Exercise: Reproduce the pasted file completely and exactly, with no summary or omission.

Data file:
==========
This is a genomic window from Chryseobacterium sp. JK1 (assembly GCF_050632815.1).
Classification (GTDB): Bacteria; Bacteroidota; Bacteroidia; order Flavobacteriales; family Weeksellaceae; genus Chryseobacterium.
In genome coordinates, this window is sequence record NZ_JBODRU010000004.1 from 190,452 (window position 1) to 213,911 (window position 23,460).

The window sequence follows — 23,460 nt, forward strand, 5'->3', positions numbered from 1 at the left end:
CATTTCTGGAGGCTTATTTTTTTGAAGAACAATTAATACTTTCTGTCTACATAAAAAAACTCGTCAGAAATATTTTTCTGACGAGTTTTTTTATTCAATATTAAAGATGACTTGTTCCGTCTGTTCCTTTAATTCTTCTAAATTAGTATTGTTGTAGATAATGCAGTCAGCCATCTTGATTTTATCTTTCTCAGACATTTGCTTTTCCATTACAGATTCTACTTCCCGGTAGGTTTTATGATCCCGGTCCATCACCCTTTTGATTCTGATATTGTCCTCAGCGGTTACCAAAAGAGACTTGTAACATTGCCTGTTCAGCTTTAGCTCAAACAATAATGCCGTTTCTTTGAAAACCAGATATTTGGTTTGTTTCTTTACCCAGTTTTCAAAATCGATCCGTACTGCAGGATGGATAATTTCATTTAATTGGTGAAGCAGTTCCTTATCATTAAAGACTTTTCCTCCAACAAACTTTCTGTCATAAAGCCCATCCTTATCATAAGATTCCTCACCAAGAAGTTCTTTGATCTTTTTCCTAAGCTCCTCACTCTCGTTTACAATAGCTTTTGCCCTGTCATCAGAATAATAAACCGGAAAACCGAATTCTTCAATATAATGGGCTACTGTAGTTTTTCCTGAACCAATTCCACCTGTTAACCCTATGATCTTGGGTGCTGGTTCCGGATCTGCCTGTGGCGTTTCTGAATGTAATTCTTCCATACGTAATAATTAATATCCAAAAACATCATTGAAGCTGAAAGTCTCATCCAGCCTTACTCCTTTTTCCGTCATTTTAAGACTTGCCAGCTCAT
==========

This is a genomic window from Chryseobacterium sp. JK1 (assembly GCF_050632815.1).
Classification (GTDB): Bacteria; Bacteroidota; Bacteroidia; order Flavobacteriales; family Weeksellaceae; genus Chryseobacterium.
In genome coordinates, this window is sequence record NZ_JBODRU010000004.1 from 190,452 (window position 1) to 213,911 (window position 23,460).

The window sequence follows — 23,460 nt, forward strand, 5'->3', positions numbered from 1 at the left end:
CATTTCTGGAGGCTTATTTTTTTGAAGAACAATTAATACTTTCTGTCTACATAAAAAAACTCGTCAGAAATATTTTTCTGACGAGTTTTTTTATTCAATATTAAAGATGACTTGTTCCGTCTGTTCCTTTAATTCTTCTAAATTAGTATTGTTGTAGATAATGCAGTCAGCCATCTTGATTTTATCTTTCTCAGACATTTGCTTTTCCATTACAGATTCTACTTCCCGGTAGGTTTTATGATCCCGGTCCATCACCCTTTTGATTCTGATATTGTCCTCAGCGGTTACCAAAAGAGACTTGTAACATTGCCTGTTCAGCTTTAGCTCAAACAATAATGCCGTTTCTTTGAAAACCAGATATTTGGTTTGTTTCTTTACCCAGTTTTCAAAATCGATCCGTACTGCAGGATGGATAATTTCATTTAATTGGTGAAGCAGTTCCTTATCATTAAAGACTTTTCCTCCAACAAACTTTCTGTCATAAAGCCCATCCTTATCATAAGATTCCTCACCAAGAAGTTCTTTGATCTTTTTCCTAAGCTCCTCACTCTCGTTTACAATAGCTTTTGCCCTGTCATCAGAATAATAAACCGGAAAACCGAATTCTTCAATATAATGGGCTACTGTAGTTTTTCCTGAACCAATTCCACCTGTTAACCCTATGATCTTGGGTGCTGGTTCCGGATCTGCCTGTGGCGTTTCTGAATGTAATTCTTCCATACGTAATAATTAATATCCAAAAACATCATTGAAGCTGAAAGTCTCATCCAGCCTTACTCCTTTTTCCGTCATTTTAAGACTTGCCAGCTCAT